Following a thirty-year involvement in the fibers industry, Akzo Nobel completed the sale of Acordis, its Fibers Group, to CVC Capital partners by year-end 1999 as planned. Akzo Nobel holds 21 percent of the shares in the new Acordis. In the same year, Akzo Nobel acquired Hoechst Roussel Vet and doubled its sales in animal healthcare, where it now occupies the number four position worldwide. The ultimate effect of these two transactions is a transfer of resources of some EUR 1 billion from Fibers to Pharma, fully in line with the company’s strategy of prioritizing growth in its pharmaceutical businesses.
“In consequence of our achievements in 1999, Akzo Nobel starts the new millennium in a totally new form. We have a significant position in healthcare – a leading player particularly in female healthcare, a world player in animal healthcare – the world’s largest Coatings company with a sound platform for further growth, and a number of leading positions in specialty chemicals delivering robust margins. All of these activities contribute substantially to operating income: Pharma by some 40 percent and Chemicals and Coatings each in the order of 25 to 30 percent,” said Mr. Van Lede.
The challenge to which the refocused company is now committed is that of increasing coherence internally – and in doing so, creating further value. A number of specific measures will be taken in this respect, among them the establishment of one single Decorative Coatings Business Unit in Europe in order to extract full value from the leading position Akzo Nobel has acquired on this continent. At the same time, Coatings and Chemicals operations will be aligned further in view of their similarities. This is particularly applicable to the areas of Industrial Coatings and Specialty and Functional Chemicals. As the logical consequence of this approach, the Business Unit Resins, which produces raw materials for several coatings products, will be transferred from Coatings to Chemicals.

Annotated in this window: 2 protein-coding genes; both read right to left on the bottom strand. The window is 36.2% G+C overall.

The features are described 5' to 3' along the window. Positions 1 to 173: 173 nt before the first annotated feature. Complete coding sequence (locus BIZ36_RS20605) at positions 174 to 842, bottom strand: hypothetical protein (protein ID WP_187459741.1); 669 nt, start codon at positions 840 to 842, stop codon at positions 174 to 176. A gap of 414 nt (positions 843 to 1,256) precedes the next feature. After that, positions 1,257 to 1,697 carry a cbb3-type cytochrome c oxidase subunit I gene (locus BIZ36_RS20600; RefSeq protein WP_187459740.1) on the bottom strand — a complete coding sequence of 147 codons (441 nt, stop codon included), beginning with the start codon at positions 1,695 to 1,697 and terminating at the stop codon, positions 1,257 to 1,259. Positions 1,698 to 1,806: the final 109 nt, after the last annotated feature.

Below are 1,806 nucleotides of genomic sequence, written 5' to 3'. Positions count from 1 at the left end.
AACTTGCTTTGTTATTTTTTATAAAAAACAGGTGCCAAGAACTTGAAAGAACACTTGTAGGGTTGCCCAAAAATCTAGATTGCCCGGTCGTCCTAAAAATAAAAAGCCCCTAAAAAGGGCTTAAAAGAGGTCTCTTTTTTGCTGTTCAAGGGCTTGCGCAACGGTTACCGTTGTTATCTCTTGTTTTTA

“The company will also be better geared for a more stable and higher growth path. The divestment of Fibers and of most cyclical chemical activities – the latest was the sale of our 50 percent participation in Rovin – results in more stability. The consistent priority for high growth sectors such as Pharma, and high growth regions such as Asia, where we now have the former Courtaulds network, should contribute to this ambition,” said Mr. Van Lede. “We want to further align shareholders’ and employees’ interests. To this end, a pilot project on Economic Value Added (EVA) – a means to measure value creation – is under way in three Business Units with the intention to roll out the system Company-wide in 2001. EVA is believed to be a better tool to assess real capital productivity, taking into account the full cost of capital,” Mr. Van Lede said. “A second significant change is the switch from writing off the goodwill paid in acquisitions against equity to the practice of capitalizing and depreciating it over a period of maximum 20 years. This change brings our accounting practices more in line with our international competitors,” he added. “Finally, to bring the interests of employees and shareholders into coherence in the fullest possible sense, analyses are now being made on how to introduce ownership of the company on a broader scale – through employee share ownership schemes -- among the people who are Akzo Nobel,” he concluded.
Akzo Nobel, based in the Netherlands, serves customers throughout the world with healthcare products, coatings and chemicals. The company currently employs approximately 68,000 people in 75 countries. Consolidated sales for 1999, excluding Acordis, will total about EUR 12 billion / USD 13 billion / GBP 8 billion. Acordis, the former fibers business of Akzo Nobel, has been divested to CVC Capital Partners as of the end of 1999. The financial results for the year 1999 will be announced on February 25, 2000